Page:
Brainstorm

Posts by Psychology Today Editors

Hunting for Coincidences

Everyone loves a coincidence. Few agree whether it's meaningful.

Psychology Today July/August 2012
Isaac Asimov asserted that advances in science do not start with "Eureka" moments. Rather, someone simply notes, "That's funny." Asimov's observation also highlights the extremes with which people respond to the phenomenon of coincidence. 

Our tendency to see patterns everywhere means that sometimes we discover wonderful truths about the world. Just as often, we are drawn into subjective cul-de-sacs. In this month's cover story, "The Unbearable Uncanniness of Being," Matthew Hutson explores why people—some in particular—glorify anomalous experiences. 

Our brains are pattern-seeking missiles that cannot help but notice coincidences; whether we imbue them with meaning is another matter. The tendency to learn a new word or concept only to "suddenly" encounter it everywhere strikes people as somewhere between notable and miraculous, even though it can be explained by our brain's capacity for selective attention: We home in on novel stimuli while filtering out myriad unrelated data.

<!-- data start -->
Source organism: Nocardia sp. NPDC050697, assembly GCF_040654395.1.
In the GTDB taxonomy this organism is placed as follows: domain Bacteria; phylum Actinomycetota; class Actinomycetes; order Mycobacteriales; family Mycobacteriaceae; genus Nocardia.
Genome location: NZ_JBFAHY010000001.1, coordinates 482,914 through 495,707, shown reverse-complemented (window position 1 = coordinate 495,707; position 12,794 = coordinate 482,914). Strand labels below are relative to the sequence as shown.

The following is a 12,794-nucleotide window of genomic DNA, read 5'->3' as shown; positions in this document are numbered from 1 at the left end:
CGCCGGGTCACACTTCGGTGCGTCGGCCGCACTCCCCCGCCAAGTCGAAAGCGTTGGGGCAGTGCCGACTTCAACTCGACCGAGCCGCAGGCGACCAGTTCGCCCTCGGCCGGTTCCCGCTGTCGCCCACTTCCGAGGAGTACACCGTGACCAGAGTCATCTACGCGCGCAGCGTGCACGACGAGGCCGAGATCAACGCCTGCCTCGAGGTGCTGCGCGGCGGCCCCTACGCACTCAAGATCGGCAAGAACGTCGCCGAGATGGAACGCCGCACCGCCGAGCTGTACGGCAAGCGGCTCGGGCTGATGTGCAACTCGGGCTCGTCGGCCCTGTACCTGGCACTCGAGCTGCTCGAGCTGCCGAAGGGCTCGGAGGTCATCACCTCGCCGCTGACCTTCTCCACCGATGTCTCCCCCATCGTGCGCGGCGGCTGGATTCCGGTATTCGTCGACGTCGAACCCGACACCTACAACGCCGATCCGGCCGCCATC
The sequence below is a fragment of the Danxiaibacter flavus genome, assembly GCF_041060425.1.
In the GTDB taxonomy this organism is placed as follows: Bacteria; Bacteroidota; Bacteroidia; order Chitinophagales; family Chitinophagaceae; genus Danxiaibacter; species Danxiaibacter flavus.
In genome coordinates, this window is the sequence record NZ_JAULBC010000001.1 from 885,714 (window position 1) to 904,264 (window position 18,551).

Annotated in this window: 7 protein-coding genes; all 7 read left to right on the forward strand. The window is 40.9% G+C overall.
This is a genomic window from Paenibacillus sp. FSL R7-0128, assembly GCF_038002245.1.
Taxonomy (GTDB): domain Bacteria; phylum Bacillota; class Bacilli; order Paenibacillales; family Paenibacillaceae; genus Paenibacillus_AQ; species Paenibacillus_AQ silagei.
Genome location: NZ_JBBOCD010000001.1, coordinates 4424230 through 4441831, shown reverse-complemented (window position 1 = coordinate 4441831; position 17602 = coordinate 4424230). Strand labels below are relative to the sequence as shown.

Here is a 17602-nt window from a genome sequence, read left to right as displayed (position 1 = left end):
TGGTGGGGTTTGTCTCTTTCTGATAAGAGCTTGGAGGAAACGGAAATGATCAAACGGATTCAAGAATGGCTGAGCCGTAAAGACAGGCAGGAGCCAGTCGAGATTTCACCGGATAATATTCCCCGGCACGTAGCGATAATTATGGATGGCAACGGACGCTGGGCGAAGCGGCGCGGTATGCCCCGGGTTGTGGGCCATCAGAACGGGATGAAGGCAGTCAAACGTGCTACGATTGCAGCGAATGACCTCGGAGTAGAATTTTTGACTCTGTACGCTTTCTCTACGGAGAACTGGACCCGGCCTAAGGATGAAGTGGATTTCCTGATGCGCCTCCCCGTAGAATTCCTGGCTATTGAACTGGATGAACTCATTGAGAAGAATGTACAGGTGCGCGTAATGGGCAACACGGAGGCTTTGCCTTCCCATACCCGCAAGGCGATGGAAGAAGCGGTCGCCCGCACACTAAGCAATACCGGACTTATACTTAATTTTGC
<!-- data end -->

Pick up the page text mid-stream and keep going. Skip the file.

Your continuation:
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There's an obscure term floating around that describes obscure terms or ideas that feel ubiquitous as soon as they are on our radar: the Baader-Meinhof phenomenon.

Funny, I thought, on first encountering the term. Is the Baader-Meinhof gang now obscure enough to headline a neologism about obscurity? (I lived in Germany as a child, so in my mind this defunct terrorist group was once on the order of Al-Qaeda). This disconnect actually captures a tricky element in coincidence: "Baader-Meinhof" is supercharged to those touched by them; mere trivia to everyone else. 

We can pretty much agree on what constitutes coincidence, but not on when it's meaningful. Two families who visit Disneyland on the same day are data points. When the families contain a boy and a girl who years later meet and marry, the couple in question calls it fate. If it happens to you: "Eureka!" To anyone else: "That's funny."   

Don't get me wrong, I love to read about the triumph of chance as much as the next person and publication. The New York Times recently ran a fun piece about two highly coincidental wedding announcements. There's charm in watching someone hit an existential jackpot, even if you usually don't get a cut of the purse. But there's also satisfaction in understanding how the brain is moved to seize upon such moments from the start. 

Kaja Perina is the Editor in Chief of Psychology Today.

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